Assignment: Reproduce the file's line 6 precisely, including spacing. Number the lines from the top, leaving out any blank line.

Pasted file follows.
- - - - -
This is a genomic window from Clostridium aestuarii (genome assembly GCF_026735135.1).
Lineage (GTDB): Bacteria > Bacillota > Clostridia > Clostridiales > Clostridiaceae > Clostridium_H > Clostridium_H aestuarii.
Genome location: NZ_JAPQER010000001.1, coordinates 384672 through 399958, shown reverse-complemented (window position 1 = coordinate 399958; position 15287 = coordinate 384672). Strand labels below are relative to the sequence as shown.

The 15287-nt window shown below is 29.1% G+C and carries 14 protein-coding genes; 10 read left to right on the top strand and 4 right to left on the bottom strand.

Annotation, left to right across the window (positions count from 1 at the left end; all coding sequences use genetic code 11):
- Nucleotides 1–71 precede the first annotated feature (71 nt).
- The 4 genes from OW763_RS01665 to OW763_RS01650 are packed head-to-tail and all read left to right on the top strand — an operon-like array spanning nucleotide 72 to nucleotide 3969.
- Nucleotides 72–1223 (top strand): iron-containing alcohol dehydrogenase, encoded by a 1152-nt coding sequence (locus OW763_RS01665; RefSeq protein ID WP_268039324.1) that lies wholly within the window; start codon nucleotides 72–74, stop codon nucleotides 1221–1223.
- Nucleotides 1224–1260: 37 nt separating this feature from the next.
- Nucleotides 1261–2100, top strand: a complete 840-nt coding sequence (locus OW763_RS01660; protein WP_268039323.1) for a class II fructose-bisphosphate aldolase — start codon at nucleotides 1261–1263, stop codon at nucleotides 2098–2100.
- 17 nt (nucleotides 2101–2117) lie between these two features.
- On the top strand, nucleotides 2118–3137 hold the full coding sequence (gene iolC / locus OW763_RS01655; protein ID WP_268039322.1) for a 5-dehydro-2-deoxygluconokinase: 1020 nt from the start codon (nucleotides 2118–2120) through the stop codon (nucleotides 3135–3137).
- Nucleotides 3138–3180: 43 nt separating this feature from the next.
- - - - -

- Nucleotides 1–71 precede the first annotated feature (71 nt).